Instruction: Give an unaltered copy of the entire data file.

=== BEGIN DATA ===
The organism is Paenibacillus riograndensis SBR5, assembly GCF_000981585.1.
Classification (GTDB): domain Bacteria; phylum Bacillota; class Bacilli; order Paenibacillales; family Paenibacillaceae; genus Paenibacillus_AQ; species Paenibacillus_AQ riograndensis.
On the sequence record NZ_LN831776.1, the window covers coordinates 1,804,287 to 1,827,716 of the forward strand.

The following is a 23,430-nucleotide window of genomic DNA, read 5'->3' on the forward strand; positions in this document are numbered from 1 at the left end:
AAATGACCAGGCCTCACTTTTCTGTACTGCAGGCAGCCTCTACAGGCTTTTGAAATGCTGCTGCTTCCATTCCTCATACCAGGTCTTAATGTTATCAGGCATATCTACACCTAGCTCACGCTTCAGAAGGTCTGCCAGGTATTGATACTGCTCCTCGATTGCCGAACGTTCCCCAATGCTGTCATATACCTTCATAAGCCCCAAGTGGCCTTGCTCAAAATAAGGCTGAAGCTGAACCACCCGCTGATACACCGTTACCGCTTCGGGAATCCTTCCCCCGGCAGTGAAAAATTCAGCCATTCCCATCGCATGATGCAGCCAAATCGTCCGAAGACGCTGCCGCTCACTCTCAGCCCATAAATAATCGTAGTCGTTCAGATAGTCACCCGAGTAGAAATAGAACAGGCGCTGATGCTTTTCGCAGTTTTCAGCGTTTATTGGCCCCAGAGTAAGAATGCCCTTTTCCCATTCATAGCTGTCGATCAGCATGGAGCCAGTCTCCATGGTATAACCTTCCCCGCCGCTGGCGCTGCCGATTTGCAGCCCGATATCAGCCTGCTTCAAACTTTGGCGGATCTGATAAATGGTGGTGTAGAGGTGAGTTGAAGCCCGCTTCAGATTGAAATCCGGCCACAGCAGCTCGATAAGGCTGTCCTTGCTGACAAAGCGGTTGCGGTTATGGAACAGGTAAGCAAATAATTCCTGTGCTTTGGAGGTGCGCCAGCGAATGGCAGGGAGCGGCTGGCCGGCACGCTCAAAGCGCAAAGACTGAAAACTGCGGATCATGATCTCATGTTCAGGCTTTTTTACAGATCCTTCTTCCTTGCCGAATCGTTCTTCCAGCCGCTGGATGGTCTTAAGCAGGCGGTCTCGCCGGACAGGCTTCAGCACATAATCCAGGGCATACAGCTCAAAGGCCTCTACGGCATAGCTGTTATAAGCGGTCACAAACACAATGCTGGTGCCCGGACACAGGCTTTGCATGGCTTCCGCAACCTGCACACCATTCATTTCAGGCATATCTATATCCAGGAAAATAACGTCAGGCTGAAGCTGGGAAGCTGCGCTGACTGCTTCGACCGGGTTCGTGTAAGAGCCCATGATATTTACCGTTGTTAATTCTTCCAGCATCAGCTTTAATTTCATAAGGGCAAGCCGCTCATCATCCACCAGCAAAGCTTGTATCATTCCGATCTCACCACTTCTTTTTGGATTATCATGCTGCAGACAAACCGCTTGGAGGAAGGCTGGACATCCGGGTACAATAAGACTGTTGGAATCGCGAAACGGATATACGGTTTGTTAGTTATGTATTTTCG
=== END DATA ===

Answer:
The organism is Paenibacillus riograndensis SBR5, assembly GCF_000981585.1.
Classification (GTDB): domain Bacteria; phylum Bacillota; class Bacilli; order Paenibacillales; family Paenibacillaceae; genus Paenibacillus_AQ; species Paenibacillus_AQ riograndensis.
On the sequence record NZ_LN831776.1, the window covers coordinates 1,804,287 to 1,827,716 of the forward strand.

The following is a 23,430-nucleotide window of genomic DNA, read 5'->3' on the forward strand; positions in this document are numbered from 1 at the left end:
AAATGACCAGGCCTCACTTTTCTGTACTGCAGGCAGCCTCTACAGGCTTTTGAAATGCTGCTGCTTCCATTCCTCATACCAGGTCTTAATGTTATCAGGCATATCTACACCTAGCTCACGCTTCAGAAGGTCTGCCAGGTATTGATACTGCTCCTCGATTGCCGAACGTTCCCCAATGCTGTCATATACCTTCATAAGCCCCAAGTGGCCTTGCTCAAAATAAGGCTGAAGCTGAACCACCCGCTGATACACCGTTACCGCTTCGGGAATCCTTCCCCCGGCAGTGAAAAATTCAGCCATTCCCATCGCATGATGCAGCCAAATCGTCCGAAGACGCTGCCGCTCACTCTCAGCCCATAAATAATCGTAGTCGTTCAGATAGTCACCCGAGTAGAAATAGAACAGGCGCTGATGCTTTTCGCAGTTTTCAGCGTTTATTGGCCCCAGAGTAAGAATGCCCTTTTCCCATTCATAGCTGTCGATCAGCATGGAGCCAGTCTCCATGGTATAACCTTCCCCGCCGCTGGCGCTGCCGATTTGCAGCCCGATATCAGCCTGCTTCAAACTTTGGCGGATCTGATAAATGGTGGTGTAGAGGTGAGTTGAAGCCCGCTTCAGATTGAAATCCGGCCACAGCAGCTCGATAAGGCTGTCCTTGCTGACAAAGCGGTTGCGGTTATGGAACAGGTAAGCAAATAATTCCTGTGCTTTGGAGGTGCGCCAGCGAATGGCAGGGAGCGGCTGGCCGGCACGCTCAAAGCGCAAAGACTGAAAACTGCGGATCATGATCTCATGTTCAGGCTTTTTTACAGATCCTTCTTCCTTGCCGAATCGTTCTTCCAGCCGCTGGATGGTCTTAAGCAGGCGGTCTCGCCGGACAGGCTTCAGCACATAATCCAGGGCATACAGCTCAAAGGCCTCTACGGCATAGCTGTTATAAGCGGTCACAAACACAATGCTGGTGCCCGGACACAGGCTTTGCATGGCTTCCGCAACCTGCACACCATTCATTTCAGGCATATCTATATCCAGGAAAATAACGTCAGGCTGAAGCTGGGAAGCTGCGCTGACTGCTTCGACCGGGTTCGTGTAAGAGCCCATGATATTTACCGTTGTTAATTCTTCCAGCATCAGCTTTAATTTCATAAGGGCAAGCCGCTCATCATCCACCAGCAAAGCTTGTATCATTCCGATCTCACCACTTCTTTTTGGATTATCATGCTGCAGACAAACCGCTTGGAGGAAGGCTGGACATCCGGGTACAATAAGACTGTTGGAATCGCGAAACGGATATACGGTTTGTTAGTTATGTATTTTCG